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Art after loot and plunder

Will the decision of the British Museum to return artefacts to the Afghan government undo injustices of history?

Art after loot and plunder

It will be retribution of sorts for those who believe that injustices in history can be addressed and sometimes redeemed. One way of doing it, and it is becoming increasingly kosher, is to return artefacts that found their way into museums and art galleries in the Western world. It has just been announced that the British Museum is to return to the Afghan government nine sculptural heads of the Buddhist-Gandhara era that had landed in its custody after being looted from Afghanistan during the course of the last few decades.

This debate may have generated more heat in this part of the world after the candid, though unguarded, remarks of the prime minister about the booty of the Ghazvas. Certain religious lobbies have been quick to point to the difference between “maal-e-ghanimat” and “loot maar”.

But can the injustices of history be reversed and the guilt assuaged? In the past, let us say 60 odd years, the accumulation of riches (material, cultural, intellectual) by the erstwhile European colonial powers has been questioned. The focus has been on the demand from the rest of the world for these to be returned or repatriated from where they were stolen, purchased or seized.

When the Romans were on ascent, after the power of the Greeks had waned, they made sure that city-states, including the capital Athens, were plundered. Being an aspiring imperial power, Rome wanted to outdo Athens in its days of glory. The Romans carried whole sculptures, even building blocks, to adorn Rome. They made bad copies of many of the iconic artworks of the Greeks, which could not be hauled or had been destroyed, and proudly displayed them in their own centres of power without batting an eyelid about loot or poor imitation. Victory instilled in them such confidence that their acts defined what was right or wrong.

Closer to home, one is surprised the Buddhist sculptures survived, mostly in original shape — because reportedly, these were from the period when the Buddhists ruled parts of what is now known as Pakistan and Afghanistan. We all know that Buddhism was a predominant religion of the area. It was later over taken by the more stringent faith that evolved into Hinduism. On one side were the Zorastrians and on the other, Hindus. In their zealotry, Hindus rooted out the religious imprint of Buddhism from the subcontinent.

But it appears that the Buddhists proved more resilient in the area that is now Afghanistan. It was left to the Arabs that had been conquering Iranian territories to put an end to the era. Hundreds of monasteries were destroyed. The attitude of the invaders to idols of the conquered people was a subject of conjecture. Given the logic of their invasion and expansion, they must have smashed and broken them to bits a religious obligation. And if these survived, one had to know the reason for it — was it the spirit of coexistence or tolerance or the entrepreneurial scheme of some to palm these off for profit to people within the area or other lands? At about the same time or a little later, one of our heroes, Mahmud from his capital Ghazni, the territories associated with Gandhara, swept down the land that now constitutes Pakistan a number of times. He appointed Ayaz, his favourite slave, as governor of Lahore.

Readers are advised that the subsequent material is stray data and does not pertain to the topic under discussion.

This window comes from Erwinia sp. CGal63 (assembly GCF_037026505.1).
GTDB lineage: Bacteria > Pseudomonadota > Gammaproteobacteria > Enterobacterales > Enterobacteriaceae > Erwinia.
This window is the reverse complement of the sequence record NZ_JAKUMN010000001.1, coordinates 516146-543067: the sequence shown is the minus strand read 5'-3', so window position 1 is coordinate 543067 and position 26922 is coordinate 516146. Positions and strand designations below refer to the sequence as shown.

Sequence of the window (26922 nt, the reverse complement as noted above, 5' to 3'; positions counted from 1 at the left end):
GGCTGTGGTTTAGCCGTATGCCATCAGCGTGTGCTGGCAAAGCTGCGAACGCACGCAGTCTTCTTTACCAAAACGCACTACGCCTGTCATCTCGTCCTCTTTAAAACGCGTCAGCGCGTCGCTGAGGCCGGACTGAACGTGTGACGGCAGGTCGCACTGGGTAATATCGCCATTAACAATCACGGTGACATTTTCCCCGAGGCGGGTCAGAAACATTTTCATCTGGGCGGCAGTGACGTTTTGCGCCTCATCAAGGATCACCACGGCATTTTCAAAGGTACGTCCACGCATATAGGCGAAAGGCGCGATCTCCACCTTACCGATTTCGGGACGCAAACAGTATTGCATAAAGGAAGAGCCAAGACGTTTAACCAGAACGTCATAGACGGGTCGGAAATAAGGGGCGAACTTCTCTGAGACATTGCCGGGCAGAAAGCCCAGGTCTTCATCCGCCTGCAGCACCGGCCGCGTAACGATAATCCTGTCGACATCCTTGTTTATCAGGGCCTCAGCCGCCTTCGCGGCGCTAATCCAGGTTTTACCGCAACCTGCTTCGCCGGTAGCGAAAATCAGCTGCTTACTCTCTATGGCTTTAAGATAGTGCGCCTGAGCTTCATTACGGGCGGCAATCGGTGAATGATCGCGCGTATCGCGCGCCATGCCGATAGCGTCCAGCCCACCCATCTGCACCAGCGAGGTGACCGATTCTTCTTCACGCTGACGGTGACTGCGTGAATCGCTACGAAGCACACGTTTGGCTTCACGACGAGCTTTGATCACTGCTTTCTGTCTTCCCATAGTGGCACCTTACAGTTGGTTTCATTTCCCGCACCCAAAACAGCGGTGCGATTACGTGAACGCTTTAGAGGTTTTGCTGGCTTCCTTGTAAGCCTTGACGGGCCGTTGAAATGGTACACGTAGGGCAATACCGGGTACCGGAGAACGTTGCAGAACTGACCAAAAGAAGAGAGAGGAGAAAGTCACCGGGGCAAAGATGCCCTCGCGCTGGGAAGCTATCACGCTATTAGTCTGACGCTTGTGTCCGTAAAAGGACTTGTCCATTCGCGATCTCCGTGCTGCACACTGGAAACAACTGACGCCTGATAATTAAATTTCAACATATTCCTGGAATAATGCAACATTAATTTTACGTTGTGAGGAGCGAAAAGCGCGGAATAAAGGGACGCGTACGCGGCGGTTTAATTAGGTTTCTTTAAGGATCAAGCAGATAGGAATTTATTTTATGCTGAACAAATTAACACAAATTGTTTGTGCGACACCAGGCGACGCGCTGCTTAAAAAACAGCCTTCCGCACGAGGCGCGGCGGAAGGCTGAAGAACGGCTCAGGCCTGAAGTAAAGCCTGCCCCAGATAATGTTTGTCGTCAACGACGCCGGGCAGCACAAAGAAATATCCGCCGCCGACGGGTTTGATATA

The accumulation of riches by the erstwhile European colonial powers has been questioned. The focus has been on the demand from the rest of the world for these to be returned from where they were seized.

But he is touted more for his attack further down at Somnath as the greatest feat he is supposed to have achieved — the smashing of the idols. It is also said that he plundered the temples and carried the booty with him for his own land and people. In the process, he also pillaged the Qarmantians who ruled the area. The Ghaznavid empire must have been the beneficiary of the spoils of war.

One is not that aware of the loot and plunder by the Mongols during their ferocious campaigns and the utterly bloody execution of the “farmans” of Emir Taimur. One wonders what happened to all the riches that were looted and hauled across the frontier into Iran after Nadir Shah’s invasion or the treasures that helped in forming the present state of Afghanistan after a series of raids and more thought-out campaigns by Ahmed Shah Abdali in the 18th century.

One obvious reason why the heritage and artefacts are demanded back is because they exist. They adorned various art galleries and museums and seemed well-preserved. So, they become objects that need to be shipped back to the place of their origins. Had these not been well-preserved or had these been lost to history or modified, mutilated or partially destroyed or well into the process of decay, would they still be demanded back?

Are we only more sensitive about recent past and want retribution of sorts? Are we not bothered about more distant eras because the recollection is hazier and the plunder more difficult to reconstruct? The treasures or the artefacts associated with the distant past do not exist in their original form and have been destroyed or melted or smelted into various other forms, architectural, visual art or sculpture, so that it becomes impossible to trace them back to their pristine forms.

Sarwat Ali

sarwatali
The author is a culture critic based in Lahore

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